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All About Organic

Should you buy organic?

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Grocery shopping these days has many of us feeling overwhelmed. With so many different choices it is hard to know what is best. Do we go with the cheaper option or do we splurge on the organic?

 

What exactly is organic food anyways?

The term “organic” refers to the way agricultural products are grown and processed. Organic grains, vegetables and fruit must be grown in safe soil, have no modifications and must remain separate from non-organic crops. This means these products must remain free of synthetically-produced (meaning non-natural) chemicals, fertilizers, herbicides, pesticides, fungicides, or growth hormones. Organic livestock, such as cows, sheep or chickens, must have access to the outdoors and be given organic feed. They are not allowed to be given antibiotics, growth hormones or animal by-products (the parts of the animal not intended for human consumption).

 

Organic farmers choose a number of strategies for keeping their soil safe and their food healthy. Some of these strategies include:

  • Crop rotation - this refers to the practice of growing a number of different plants in the same area. This is an easy way to prevent the spread of pests and increase soil fertility.
  • Using green manures – green manures are a breakdown of plant material that provides nitrogen and organic material to the soil, keeping weeds away and preventing drought and soil erosion.
  • Using beneficial insects – these types of insects are natural enemies of garden pests. They provide an effective, non-toxic approach for controlling pests and weeds.

 

Understanding organic labels

Organic certification is a rigorous process. It requires producers to go above and beyond the typical food safety laws and adhere to a strict set of standards. These include:

  • Use of land that has been chemical free for at least 3 years
  • Detailed record keeping and regular audits
  • Routine on-site inspection

 

In Canada

Look for the “Canada Organic” label. It is your assurance that a product has met the government’s regulatory requirements.

 

In the U.S.A.

Look for the “USDA Organic” seal. Only foods that are 95-100% organic can use this label.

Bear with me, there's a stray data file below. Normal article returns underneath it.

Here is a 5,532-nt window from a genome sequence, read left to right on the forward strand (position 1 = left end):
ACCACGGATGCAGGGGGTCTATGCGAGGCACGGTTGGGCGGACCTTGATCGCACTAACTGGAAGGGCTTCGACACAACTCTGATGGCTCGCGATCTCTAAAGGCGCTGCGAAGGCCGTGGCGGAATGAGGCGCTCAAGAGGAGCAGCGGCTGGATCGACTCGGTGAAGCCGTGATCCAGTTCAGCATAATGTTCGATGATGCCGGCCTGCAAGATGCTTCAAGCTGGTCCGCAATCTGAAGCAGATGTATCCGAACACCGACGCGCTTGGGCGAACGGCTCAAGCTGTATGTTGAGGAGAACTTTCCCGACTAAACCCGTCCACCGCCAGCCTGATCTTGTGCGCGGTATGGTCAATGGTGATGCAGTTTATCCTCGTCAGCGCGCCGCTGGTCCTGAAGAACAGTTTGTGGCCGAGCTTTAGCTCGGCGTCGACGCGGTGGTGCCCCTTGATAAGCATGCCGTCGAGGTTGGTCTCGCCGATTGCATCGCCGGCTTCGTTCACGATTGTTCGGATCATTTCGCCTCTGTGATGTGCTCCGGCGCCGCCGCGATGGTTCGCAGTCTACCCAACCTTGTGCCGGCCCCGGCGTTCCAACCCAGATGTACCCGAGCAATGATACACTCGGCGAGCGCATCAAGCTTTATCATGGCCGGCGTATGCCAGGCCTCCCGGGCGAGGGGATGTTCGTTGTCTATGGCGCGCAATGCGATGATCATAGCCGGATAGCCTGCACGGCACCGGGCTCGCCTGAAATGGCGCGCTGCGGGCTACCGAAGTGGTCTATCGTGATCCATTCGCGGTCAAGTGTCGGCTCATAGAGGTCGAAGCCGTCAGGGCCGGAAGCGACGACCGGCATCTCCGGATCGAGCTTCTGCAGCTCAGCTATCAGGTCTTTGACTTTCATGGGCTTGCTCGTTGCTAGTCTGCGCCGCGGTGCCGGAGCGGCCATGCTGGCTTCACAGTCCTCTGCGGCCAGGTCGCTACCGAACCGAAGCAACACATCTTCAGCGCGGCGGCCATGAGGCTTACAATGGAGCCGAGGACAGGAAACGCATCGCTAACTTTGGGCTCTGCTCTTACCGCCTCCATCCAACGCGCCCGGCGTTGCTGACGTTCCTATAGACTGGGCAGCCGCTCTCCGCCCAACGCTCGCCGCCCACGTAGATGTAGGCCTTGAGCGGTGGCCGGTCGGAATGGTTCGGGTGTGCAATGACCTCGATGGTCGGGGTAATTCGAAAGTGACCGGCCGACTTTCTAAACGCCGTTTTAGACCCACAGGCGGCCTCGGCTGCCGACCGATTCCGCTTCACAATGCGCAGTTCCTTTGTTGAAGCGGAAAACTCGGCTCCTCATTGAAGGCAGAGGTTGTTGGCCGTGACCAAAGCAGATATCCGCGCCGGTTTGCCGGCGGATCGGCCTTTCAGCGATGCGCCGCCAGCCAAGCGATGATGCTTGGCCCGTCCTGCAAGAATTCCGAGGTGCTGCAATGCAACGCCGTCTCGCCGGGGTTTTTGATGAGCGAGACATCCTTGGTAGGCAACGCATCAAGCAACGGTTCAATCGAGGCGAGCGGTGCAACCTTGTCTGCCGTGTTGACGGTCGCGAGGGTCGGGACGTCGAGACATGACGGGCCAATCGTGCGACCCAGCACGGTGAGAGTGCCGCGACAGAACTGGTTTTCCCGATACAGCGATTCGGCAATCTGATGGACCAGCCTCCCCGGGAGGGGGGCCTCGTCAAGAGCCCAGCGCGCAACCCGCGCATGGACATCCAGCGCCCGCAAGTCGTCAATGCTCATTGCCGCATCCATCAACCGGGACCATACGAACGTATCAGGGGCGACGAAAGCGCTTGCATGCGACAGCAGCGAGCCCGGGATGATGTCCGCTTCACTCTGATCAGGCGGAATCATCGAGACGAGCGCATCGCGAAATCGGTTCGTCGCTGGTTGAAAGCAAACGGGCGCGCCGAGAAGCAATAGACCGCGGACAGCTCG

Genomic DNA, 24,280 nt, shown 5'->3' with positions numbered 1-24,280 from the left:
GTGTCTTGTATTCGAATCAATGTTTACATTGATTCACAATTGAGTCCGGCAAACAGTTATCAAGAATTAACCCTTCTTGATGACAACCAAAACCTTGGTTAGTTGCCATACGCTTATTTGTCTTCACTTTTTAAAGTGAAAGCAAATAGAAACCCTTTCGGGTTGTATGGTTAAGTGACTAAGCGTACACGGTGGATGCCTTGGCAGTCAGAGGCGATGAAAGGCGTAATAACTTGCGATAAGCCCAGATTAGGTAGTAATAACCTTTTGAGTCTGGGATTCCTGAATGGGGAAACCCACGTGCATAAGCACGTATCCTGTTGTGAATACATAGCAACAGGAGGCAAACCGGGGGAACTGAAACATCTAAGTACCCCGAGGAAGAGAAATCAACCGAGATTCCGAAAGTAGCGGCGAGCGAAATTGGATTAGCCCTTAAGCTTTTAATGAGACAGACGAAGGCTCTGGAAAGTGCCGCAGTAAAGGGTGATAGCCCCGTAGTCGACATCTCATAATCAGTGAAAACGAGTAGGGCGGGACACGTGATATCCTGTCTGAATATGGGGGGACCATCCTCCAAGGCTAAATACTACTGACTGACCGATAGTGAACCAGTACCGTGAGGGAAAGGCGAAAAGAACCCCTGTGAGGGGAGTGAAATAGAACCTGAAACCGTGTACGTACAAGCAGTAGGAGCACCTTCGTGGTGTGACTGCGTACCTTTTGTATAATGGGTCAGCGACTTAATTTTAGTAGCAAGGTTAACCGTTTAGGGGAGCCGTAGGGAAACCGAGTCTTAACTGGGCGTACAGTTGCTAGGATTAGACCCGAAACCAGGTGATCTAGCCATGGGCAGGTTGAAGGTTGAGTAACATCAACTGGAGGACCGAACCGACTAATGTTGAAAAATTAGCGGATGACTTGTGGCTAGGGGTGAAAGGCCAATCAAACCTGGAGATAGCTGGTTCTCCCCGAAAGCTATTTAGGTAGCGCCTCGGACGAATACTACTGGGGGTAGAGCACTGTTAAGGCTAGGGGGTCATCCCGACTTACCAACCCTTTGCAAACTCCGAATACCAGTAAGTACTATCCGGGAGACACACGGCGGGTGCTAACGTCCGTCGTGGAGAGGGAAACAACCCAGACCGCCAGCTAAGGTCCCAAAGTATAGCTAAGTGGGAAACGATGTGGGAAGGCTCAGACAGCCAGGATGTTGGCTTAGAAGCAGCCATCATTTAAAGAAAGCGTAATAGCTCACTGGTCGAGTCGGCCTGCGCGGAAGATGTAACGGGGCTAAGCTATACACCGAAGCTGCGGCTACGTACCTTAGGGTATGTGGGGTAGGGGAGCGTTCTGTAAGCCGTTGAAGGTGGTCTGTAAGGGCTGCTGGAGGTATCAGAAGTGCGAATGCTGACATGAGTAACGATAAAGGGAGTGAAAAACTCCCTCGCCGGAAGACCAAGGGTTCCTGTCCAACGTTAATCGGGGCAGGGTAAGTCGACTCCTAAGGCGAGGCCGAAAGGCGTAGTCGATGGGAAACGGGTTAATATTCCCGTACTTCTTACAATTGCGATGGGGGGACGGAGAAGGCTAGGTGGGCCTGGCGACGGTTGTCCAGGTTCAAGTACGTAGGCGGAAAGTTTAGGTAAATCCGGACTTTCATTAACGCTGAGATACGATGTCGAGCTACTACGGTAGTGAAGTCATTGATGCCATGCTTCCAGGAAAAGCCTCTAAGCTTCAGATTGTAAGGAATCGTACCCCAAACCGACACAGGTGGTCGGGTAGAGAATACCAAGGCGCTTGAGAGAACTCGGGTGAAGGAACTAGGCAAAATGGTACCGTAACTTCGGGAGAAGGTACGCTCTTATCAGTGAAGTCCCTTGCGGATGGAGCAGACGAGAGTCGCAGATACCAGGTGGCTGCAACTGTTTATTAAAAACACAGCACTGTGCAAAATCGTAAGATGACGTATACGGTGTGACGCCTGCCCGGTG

Benefits of organic food

There are a number of reasons to go organic. Some of these include:

  • Organic food contains no carcinogenic pesticides – pesticides build up in our bodies over years of exposure and could lead to health issues such as headaches, birth defects, and added strain on weakened immune systems
  • Organic food is often fresher – this is because it doesn’t contain any preservatives that make it last longer
  •  Organic farming is better for the environment – it reduces pollution, conserves water, reduces soil erosion, increases soil fertility and uses less energy than traditional farming.

 

When organic labels matters most

According to the Environmental Working Group, the following 12 fruits and vegetables have the highest pesticide levels on average:

  • Apples
  • Strawberries
  • Grapes
  • Celery
  • Peaches
  • Spinach
  • Sweet Bell Peppers
  • Nectarines (Imported)
  • Cucumbers
  • Cherry Tomatoes
  • Potatoes
  • Snap Peas (Imported)

 

Why is organic food more expensive?

Organic farming is much more labor-intensive since the farmers do not use pesticides, chemical fertilizers, or drugs. Obtaining organic certification and maintaining this status is expensive. Organic feed for animals costs twice as much as regular feed. Finally, organic farms are typically too small to receive government subsidies.

Tips for affording organic food

  • Shop at farmer’s markets
  • Buy in season
  • Prioritize your purchases – packaged and canned organic items, such as soups, cookies, and pancake mix, may not be worth the extra cost
  • Join a community-supported agriculture (CSA) program – this typically consists of paying a fee to the farmer at the start of the growing season and receiving a weekly box of produce

 

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